harassment:
    (1) Bottlenose dolphin (Tursiops truncatus)/Northern North Carolina 
Estuarine System: 250 (50 per year);
    (2) Bottlenose dolphin (Tursiops truncatus)/Southern North Carolina 
Estuarine System: 300 (60 per year); and
    (3) Atlantic spotted dolphin (Stenella frontalis)/Western North 
Atlantic: 250 (50 per year).


Sec.  218.13  Prohibitions.

    Notwithstanding takings contemplated in Sec.  218.12 and authorized 
by an LOA issued under Sec.  216.106 of this chapter and Sec.  218.17, 
no person in connection with the activities described in Sec.  218.10 
may:
    (a) Take any marine mammal not specified in Sec.  218.12(c);
    (b) Take any marine mammal specified in Sec.  218.12(c) other than 
by incidental take as specified in Sec.  218.12(c);
    (c) Take a marine mammal specified in Sec.  218.12(c) if a finding 
is made that such taking is having more than a negligible impact on the 
species or stocks of such marine mammal; or
    (d) Violate, or fail to comply with, the terms, conditions, and 
requirements of these regulations or an LOA issued under Sec.  216.106 
of this chapter and Sec.  218.17.


Sec.  218.14  Mitigation.

    (a) When conducting training and testing activities identified in 
Sec.  218.10, the mitigation measures contained in the LOA issued under 
Sec.  216.106 of this chapter and Sec.  218.17 must be implemented. 
These mitigation measures include, but are not limited to:
    (1) Establishing mitigation zone. (i) A mitigation zone of 60 yards 
(55 m) around the pile being driven must be established.
    (ii) Visual observation must be conducted starting 30 minutes prior 
to, during, and until 30 minutes after the ELCAS (M) exercise within 
the mitigation zone. The exercise must not commence if concentrations 
of floating vegetation (Sargassum) are observed in the mitigation zone.
    (2) Soft starts. (i) Soft starts, or gradually ramping up the power 
of pile driving hammer, must be performed during impact installation 
each day.
    (ii) During a soft start, an initial set of strikes from the impact 
hammer at reduced energy are performed before it is able to be operated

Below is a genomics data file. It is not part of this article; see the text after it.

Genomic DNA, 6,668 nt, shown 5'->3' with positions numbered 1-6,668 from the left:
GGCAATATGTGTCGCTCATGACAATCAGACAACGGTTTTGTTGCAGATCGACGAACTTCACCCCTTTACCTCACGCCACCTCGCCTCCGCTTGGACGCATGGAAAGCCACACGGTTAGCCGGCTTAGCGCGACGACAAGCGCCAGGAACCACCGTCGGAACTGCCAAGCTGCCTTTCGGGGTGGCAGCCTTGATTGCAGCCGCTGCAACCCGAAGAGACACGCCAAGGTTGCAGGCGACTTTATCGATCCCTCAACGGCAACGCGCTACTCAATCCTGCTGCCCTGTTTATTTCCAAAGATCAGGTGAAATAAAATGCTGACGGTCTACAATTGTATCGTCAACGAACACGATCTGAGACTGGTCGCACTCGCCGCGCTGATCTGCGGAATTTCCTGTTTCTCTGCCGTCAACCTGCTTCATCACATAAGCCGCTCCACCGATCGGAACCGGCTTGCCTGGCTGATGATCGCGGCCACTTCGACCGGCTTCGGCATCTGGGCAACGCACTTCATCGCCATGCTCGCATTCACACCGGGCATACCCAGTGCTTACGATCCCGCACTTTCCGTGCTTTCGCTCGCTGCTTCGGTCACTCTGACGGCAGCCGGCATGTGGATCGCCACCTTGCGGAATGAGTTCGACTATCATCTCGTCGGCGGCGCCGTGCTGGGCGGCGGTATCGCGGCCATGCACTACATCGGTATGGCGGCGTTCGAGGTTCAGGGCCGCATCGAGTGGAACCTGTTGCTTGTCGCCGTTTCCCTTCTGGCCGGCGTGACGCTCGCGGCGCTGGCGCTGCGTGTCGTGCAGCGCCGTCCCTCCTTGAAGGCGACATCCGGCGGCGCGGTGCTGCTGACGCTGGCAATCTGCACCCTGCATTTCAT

at full power and speed.
    (3) Shutdown measures. (i) Pile driving must cease if a marine 
mammal is visually detected within or approaching the mitigation zone.
    (ii) Pile driving may resume if any one of the following conditions 
is met:
    (A) The animal is observed exiting the mitigation zone,
    (B) The animal is thought to have exited the mitigation zone based 
on its course and speed, or
    (C) The mitigation zone has been clear from any additional 
sightings for a period of 30 minutes.
    (b) Marine species awareness training. (1) All personnel standing 
watch on the bridge, Commanding Officers, Executive Officers, and 
Lookouts must successfully complete the Marine Species Awareness 
Training prior to standing watch or serving as a Lookout.
    (2) The Marine Species Awareness Training must be designed to 
improve the effectiveness of visual observations for marine resources, 
including marine mammals.
    (3) The training must provide information on sighting cues, visual 
observation tools and techniques, and sighting notification procedures.
    (c) Vessels. Vessels must avoid approaching marine mammals head on 
and must maneuver to maintain a mitigation zone of 500 yards (457 m) 
around observed whales and 200 yards (183 m) around all other marine 
mammals (except bow riding dolphins), providing it is safe to do so.
    (d) North Atlantic Right Whale Protection. When transiting within 
the following areas between November 1 and April 30, the Navy must 
practice increased vigilance, exercise extreme

[[Page 31322]]

caution, and proceed at the slowest speed that is consistent with 
safety, mission, and training objectives:
    (1) Chesapeake Bay: Within a 20 nm radius of the following (as 
measured seaward from the COLREGS lines): 37[deg]00'36.9'' North/
075[deg]57'50.5'' West.
    (2) Morehead City, North Carolina: Within a 20 nm radius of the 
following (as measured seaward from the COLREGS lines): 
34[deg]41'32.0'' North/076[deg]40'08.3'' West.
    (3) Wilmington, North Carolina, through South Carolina, and to 
Brunswick, Georgia: Within a continuous area 20 nautical miles from 
shore and west back to shore bounded by 34[deg]10'30'' North/
077[deg]49'12'' West; 33[deg]56'42'' North/077[deg]31'30'' West; 
33[deg]36'30'' North/077[deg]47'06'' West; 33[deg]28'24'' North/
078[deg]32'30'' West; 32[deg]59'06'' North/078[deg]50'18'' West; 
31[deg]50'00'' North/080[deg]33'12'' West; 31[deg]27'00'' North/
080[deg]51'36'' West.


Sec.  218.15  Requirements for monitoring and reporting.

    (a) Monitoring measures--(1) Standard watch personnel. (i) Ships 
operated by or for the Navy must have personnel assigned to stand watch 
at all times, day and night, when moving through the water.
    (ii) Watch personnel must undertake extensive training in 
accordance with the U.S. Navy Lookout Training Handbook or civilian 
equivalent, including on-the-job instruction and a formal Personal 
Qualification Standard program (or equivalent program for supporting 
contractors or civilians), to certify that they have demonstrated all 
necessary skills (such as detection and reporting of floating or 
partially submerged objects).